philoxenos – love towards strangers
As I mentioned last week, God has been teaching me about the principle of hospitality.
Show hospitality to one another without grumbling. 1 Peter 4:9
Practiquen la hospitalidad entre ustedes sin quejarse. 1 Pedro 4:9
I prefer the Spanish translation that begins with “practice.” The principles God gives as instructions in the Word are things we need to practice. To work at. To grow in.
What does Peter mean when he say “hospitality”?
This philoxenos – love towards strangers – is an act of profound love that creates an intimate connection between people.
Hospitality is an act that loves people as if they were already family.
True hospitality has the power to transform strangers into family.
What was hospitality like in that culture?
In those times, hospitality was not an unheard of practice. It was a fundamental principle in that culture.
Many people would be consider strangers for various reasons. They were widows, orphans, poor, or for other reasons without the protection of their families.
The custom was to offer hospitality to those who needed protection. Hospitality was more than simply a meal. Often times, it was the provision of a room to stay for a few nights or the provision of basic necessities. To share this kind of hospitality with someone created an intimate relationship between people.
So, if hospitality was so fundamental to how they functioned in that culture, what kind of hospitality is being encouraged when Peter writes: Practice hospitality to one another without grumbling?
Peter was speaking to the motivations of their hospitality.
For the Greeks, hospitality was rooted in a self-serving motivation: I scratch your back, you scratch mine. If I serve you now, I will come and collect from you.
For the Jews, hospitality was rooted in a self-righteous motivation: We will serve others, but only if the “others” are Jewish.
How does Jesus model hospitality?
To understand Peter’s encouragement to practice hospitality, we can look to Peter’s best friend, Jesus. As someone who walked very closely with Jesus, Peter understood how Jesus’s model of hospitality is rooted in completely different motivations.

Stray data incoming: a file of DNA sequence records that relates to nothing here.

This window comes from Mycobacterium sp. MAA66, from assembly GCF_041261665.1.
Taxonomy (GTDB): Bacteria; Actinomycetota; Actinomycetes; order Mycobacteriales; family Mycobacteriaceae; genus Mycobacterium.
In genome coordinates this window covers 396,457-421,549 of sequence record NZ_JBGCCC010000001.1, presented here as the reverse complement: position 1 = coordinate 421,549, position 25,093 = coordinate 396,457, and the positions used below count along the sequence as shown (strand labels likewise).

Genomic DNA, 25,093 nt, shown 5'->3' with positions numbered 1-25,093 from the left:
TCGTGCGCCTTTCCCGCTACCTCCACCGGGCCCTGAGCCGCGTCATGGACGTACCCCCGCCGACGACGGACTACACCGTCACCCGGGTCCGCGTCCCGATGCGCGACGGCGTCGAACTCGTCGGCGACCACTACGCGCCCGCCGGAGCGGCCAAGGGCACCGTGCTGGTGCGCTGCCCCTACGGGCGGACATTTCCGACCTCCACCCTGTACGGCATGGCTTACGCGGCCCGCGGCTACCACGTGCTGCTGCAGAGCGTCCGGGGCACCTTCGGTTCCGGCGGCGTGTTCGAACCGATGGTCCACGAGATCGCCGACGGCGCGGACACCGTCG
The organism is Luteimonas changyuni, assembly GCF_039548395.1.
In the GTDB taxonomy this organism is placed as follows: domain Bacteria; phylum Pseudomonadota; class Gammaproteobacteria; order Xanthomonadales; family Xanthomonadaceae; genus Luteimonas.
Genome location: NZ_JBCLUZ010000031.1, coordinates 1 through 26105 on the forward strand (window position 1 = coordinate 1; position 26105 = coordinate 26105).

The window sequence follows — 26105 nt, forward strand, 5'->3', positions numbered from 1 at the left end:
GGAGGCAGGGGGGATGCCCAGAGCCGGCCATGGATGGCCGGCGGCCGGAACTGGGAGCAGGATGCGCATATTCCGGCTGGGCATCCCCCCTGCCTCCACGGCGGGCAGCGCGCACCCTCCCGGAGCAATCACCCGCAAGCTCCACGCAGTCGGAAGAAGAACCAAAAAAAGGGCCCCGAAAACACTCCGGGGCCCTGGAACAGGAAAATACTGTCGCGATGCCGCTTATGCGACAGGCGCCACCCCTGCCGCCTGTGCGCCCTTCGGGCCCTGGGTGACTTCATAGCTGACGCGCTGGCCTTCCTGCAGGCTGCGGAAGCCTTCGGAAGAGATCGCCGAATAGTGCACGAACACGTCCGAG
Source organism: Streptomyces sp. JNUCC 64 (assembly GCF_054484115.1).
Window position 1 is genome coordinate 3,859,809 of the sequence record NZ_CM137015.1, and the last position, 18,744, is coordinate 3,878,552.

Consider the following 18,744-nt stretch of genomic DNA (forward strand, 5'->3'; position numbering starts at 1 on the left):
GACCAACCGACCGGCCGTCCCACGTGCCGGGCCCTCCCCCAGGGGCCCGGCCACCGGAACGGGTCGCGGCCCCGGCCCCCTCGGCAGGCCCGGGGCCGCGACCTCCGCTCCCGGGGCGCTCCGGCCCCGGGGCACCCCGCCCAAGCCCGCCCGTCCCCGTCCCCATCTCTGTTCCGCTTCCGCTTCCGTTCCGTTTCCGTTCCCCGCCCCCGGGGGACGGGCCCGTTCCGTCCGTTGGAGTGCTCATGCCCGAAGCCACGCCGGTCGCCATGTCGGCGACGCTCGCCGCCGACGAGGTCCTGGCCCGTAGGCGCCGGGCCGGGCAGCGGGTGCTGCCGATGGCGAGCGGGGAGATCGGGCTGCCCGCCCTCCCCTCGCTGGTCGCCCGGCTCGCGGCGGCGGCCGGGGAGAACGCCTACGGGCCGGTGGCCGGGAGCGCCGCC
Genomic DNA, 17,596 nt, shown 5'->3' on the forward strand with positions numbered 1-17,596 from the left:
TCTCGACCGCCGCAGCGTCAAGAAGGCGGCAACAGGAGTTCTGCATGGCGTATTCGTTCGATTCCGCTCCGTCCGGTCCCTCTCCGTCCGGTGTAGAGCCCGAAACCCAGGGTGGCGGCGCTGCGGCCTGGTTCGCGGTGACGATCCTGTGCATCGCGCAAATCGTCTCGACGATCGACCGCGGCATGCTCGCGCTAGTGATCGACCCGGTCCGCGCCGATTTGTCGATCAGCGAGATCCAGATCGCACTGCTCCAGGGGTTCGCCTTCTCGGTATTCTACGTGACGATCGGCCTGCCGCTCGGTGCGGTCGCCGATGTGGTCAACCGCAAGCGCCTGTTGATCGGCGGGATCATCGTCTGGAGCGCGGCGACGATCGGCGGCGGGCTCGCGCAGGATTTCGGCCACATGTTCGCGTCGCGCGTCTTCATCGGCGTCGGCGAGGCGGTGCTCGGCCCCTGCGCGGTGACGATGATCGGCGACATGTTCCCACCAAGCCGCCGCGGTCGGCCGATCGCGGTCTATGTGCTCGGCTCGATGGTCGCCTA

Jesus’s model of hospitality is two-fold: 1. Jesus as the invited and 2. Jesus as the host
Jesus’s ministry took him to different cities and towns. Jesus had no home of his own, but instead sought out invitations from others. He humbled himself to receive love from strangers.
In one instance, he’s ministering in a town and sees a tax collector watching him from in a tree. This man, Zacchaeus, was not only someone who was a stranger, but also he was someone who the rest of society viewed as strange. Tax collectors were the worst of the worst in that culture. They were viewed as people who take and steal from others. And yet, Jesus tells him, I’m coming to your house. Jesus receives love from a stranger. He receives hospitality. Someone who everyone in the society hated has now become family to Jesus.
Jesus also humbled himself to give love to strangers. He did this when he feeds 5000 strangers with the bread and fish. He did this when he serves the disciples bread and wine at the Last Supper – people who knew him and didn’t fully know him yet. He did this for us when he served his body for us on the cross when we were strangers to him.
Jesus models hospitality through his humility to receive as the invited and to give as the host.
How do we practice hospitality in our times?
Practicing Jesus’s model of hospitality – loving strangers as family with humility to receive and to give can revolutionize our relationships with one another.
Instead of arguing with those who are strangers to us, with those who are strange to us, and with those who are not yet family, let’s love others with a love that transforms strangers into family.
Look at others as though they are family in Christ already.
Receive from others with humility.
Give to others with humility.
In the tension together,
Questions to ponder:
- Who can you show hospitality to before the end of the year? How?